Research: Low frequency earthquakes indicate migration of magmatic fluids under the Laacher See volcano –


The magma could rise from the upper mantle to the middle and upper crust, below the Laacher See (Rhineland-Palatinate) volcano. This is the result of a study carried out by the German Southwest Seismic Service (Erdbebendienst Südwest), together with the German Center for Geoscience Research of the GFZ, Karlsruhe Institute of Technology (KIT) and the Seismological Survey of North Rhine-Westphalia. For the first time, scientists present evidence of deep, low-frequency earthquakes caused by magma movements under the Laacher See volcano. However, there are currently no signs of any volcanic activity in the near future. Researchers report their findings International Geophysical Review.

"The detected earthquakes are generated at great depths and are characterized by unusually low frequencies. Its magnitudes are below the limit of human perception, "explains Professor Joachim Ritter of the Geophysical Institute (GPI) of the KIT. Scientists speak of "low frequency deep" (DLF) earthquakes. They are generated in depths between ten and over forty kilometers, that is, in the earth's crust and in the upper mantle. Its dominant oscillation frequencies are between one and ten Hertz, which is significantly smaller than comparable magnitude tectonic earthquakes.

"DLF earthquakes are considered worldwide as an indication of the movement of magmatic fluids at great depths," explains Professor Torsten Dahm, head of the GFZ earthquake and volcano physics section. "These earthquakes can be observed regularly under active volcanoes, for example in Iceland, Japan or Kamchatka." The results of the study in the East Eifel region suggest that magmatic fluids from the upper mantle of Earth may rise in the earth's crust under the soil. Laacher sees the volcano. This can be interpreted as an indication of the existence and slow recharge of the magma chambers in the crust below the volcano.

In their study, scientists from KIT, GFZ, Erdbebendienst Südwest – the joint seismological services of Rhineland-Palatinate and Baden-Württemberg – and the Seismological Service of North Rhine-Westphalia determined that these earthquakes occur episodically in groups that are narrowly time and space and line along a line between 10 and 45 kilometers deep Scientists concluded that fluids and magmas, ie molten rock, could rise from the upper mantle to the middle and upper crust of the earth below the Laacher volcano See.

"Due to extensive improvements in seismic monitoring networks in the Rhineland-Palatinate and adjacent regions, low-frequency earthquakes could be registered under the Laacher See Volcano for the first time in 2013," says Dr. Martin Hensch, head of the study. in the Erdbebendienst Südwest. "Over the past five years, a total of four spatially well-defined clusters of these DLF earthquakes have been detected in the East Eifel region." The clusters line up along a south-east dipping line of approximately 80 ° south of the Laacher See volcano. In addition to spatial separation, the temporal occurrence of DLF earthquakes is also quite limited: to date, specialists have observed eight episodes of DLF earthquakes lasting between 40 seconds and eight minutes.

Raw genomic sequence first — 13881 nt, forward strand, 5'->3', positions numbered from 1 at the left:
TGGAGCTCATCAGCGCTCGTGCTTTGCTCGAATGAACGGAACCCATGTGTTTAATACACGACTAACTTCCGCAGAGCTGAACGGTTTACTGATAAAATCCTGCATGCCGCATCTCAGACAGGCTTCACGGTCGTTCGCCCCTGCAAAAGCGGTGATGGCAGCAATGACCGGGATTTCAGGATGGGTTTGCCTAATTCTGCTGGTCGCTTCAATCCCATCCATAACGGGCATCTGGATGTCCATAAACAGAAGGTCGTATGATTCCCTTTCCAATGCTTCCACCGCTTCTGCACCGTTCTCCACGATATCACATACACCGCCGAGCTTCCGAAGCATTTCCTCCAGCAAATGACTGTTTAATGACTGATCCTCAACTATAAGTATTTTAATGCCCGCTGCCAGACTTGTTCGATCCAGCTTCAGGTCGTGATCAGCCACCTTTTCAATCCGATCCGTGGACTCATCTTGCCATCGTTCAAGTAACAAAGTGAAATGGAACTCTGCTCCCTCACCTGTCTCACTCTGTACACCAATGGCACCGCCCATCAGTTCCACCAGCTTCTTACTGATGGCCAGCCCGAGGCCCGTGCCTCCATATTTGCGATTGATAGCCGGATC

However, researchers do not interpret the observed DLF earthquakes as an immediate precursor to any volcanic activity in the near future. "The rise of magma in the surface crust is usually accompanied by swarms of high-frequency earthquakes. This activity has not yet been observed in Eastern Eifel, "reports Joachim Ritter. "In addition, there is no sign of deformation on the surface of the Earth, which must be clearly detectable during the huge magma ascents," adds Torsten Dahm. The dating of the magma produced during the last eruption 12,900 years ago shows that the filling and differentiation of the upper magma chamber under the Laacher See Volcano could have taken about 30,000 years before the actual eruption occurred. This means that magmatic processes take a long time before an eruption occurs. As the technical requirements for the detection and location of DLF earthquakes in the East Eifel region have reached only a sufficient quality in recent years, it is not possible to determine retrospectively since when DLF earthquakes occurred in the region. It can be assumed that this was already happening before 2013. After the first observation of deep earthquakes in 2013, KIT, GFZ and Erdbebendienst Südwest installed a seismological research network. The joint use of seismic records now allows detailed scientific analysis of micro-nature.

In order to better investigate the interrelationship between DLF earthquakes and possible magmatic activities under the East Eifel region, the researchers recommend intensifying geochemical monitoring to analyze the emitted gases as well as repeated geodetic measurements to detect possible deformations on the Earth's surface. Specific geophysical investigations must also be carried out to map and characterize possible magma reservoirs under the Laacher See Volcano. In addition, scientists advise a re-evaluation of the volcanic hazard of Eifel.


GFZ GeoForschungsZentrum Potsdam, Helmholtz Center. .


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